Course taster

Assessing individuals with neurodiversity and/or LD needs

Adaptions in our approach to individuals in assessment and intervention is imperative to ensuring they will understand what is happening, can consent in an informed manner and can appropriately engage with the assessment. This means that we will be able to assess them accurately and effectively and then work productively in rehabilitative intervention. Without this responsive approach, they will not benefit as much as they may from the intervention we are delivering.

In the following activity you'll have the opportunity to reflect on the implications that neurodiverse and LD individuals have for our approaches.


Aim: To understand the implications of our approach to neurodiverse and LD individuals and how to support them.

Duration: 60 minutes

Feedback: This activity is not graded, and feedback will not be provided by the course tutor directly. However, there will be an opportunity to share and discuss your reflections in a live session. You can also share these reflections with your clinical supervisor and may wish to include these as part of your practice diary, which will be reviewed by your clinical supervisor (the link to the practice diary is not available in this course taster).

Task: Watch the interview below of Korey Wise who was wrongly accused, with other boys, of rape (this was later adapted into a TV programme ‘When they see us'). Watch part of this video (at least 20 minutes, more if you wish) and, in no more than 500 words, consider:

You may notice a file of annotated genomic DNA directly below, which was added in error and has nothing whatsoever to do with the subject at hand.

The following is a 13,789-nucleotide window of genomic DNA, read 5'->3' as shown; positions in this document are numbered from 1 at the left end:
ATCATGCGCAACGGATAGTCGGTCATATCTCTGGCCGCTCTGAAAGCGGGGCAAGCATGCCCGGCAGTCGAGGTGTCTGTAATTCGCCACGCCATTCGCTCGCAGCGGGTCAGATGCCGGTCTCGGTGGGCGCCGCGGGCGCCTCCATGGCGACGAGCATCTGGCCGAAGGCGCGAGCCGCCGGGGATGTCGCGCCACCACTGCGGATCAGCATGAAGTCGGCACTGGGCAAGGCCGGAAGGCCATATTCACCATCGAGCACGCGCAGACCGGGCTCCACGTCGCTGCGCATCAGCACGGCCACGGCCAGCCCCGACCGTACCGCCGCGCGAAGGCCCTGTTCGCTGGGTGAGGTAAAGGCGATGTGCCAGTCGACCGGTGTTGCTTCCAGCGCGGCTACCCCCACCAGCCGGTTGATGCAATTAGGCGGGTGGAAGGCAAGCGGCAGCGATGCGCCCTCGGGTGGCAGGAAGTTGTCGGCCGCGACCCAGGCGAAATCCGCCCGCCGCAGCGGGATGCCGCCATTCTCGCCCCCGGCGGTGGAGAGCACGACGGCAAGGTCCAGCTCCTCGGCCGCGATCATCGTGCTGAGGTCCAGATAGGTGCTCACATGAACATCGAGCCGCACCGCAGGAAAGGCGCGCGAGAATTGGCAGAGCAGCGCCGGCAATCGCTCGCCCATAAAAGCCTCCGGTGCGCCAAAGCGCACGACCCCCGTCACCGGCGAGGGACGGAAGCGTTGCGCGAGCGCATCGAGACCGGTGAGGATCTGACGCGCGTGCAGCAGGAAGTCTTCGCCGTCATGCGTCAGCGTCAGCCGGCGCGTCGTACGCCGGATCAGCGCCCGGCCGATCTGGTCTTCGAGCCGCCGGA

1 - What impact did the questions and questioning style have on Korey?

2 - What are the implications for Korey, his assessment outcome and you as an ethical practitioner?

Central Park Five - Korey Wise (Full Coerced Video Confession)

View Central Park Five - Korey Wise (Full Coerced Video Confession) video transcript

Link your points to the standards of proficiency, highlighting where your reflections are demonstrating competence for the following SoPs:

Standards of Proficiency (SOPs)

2.5 to respect and uphold the rights, dignity, values, and autonomy of service users including their role in the assessment, diagnostic, treatment, and intervention and/or therapeutic approaches process

2.7 understand the importance of and be able to obtain informed valid consent which is voluntary and informed, has due regard to capacity, is proportionate to the circumstances and is appropriately documented

2.12 understand the complex ethical and legal issues of any form of dual relationships and the impact these may have on service users

4.2 to use their skills, knowledge and experience, and the information available to them, to make informed decisions and / or take action where necessary

4.3 make reasoned decisions to initiate, continue, modify or cease treatment or the use of techniques or procedures, and record the decisions and reasoning appropriately

5.1 respond appropriately to the needs of all different groups and individuals in practice, recognising this can be affected by difference of any kind including, but not limited to protected characteristics, intersectional experiences and cultural differences

5.4 understand the duty to make reasonable adjustments in practice and be able to make and support reasonable adjustments in theirs and others' practice

5.9 understand the requirement to adapt practice to meet the needs of different groups and individuals

7.1 use effective and appropriate verbal and non-verbal skills to communicate with service users, carers, colleagues and others

8.15 understand the dynamics present in relationships between service users and practitioners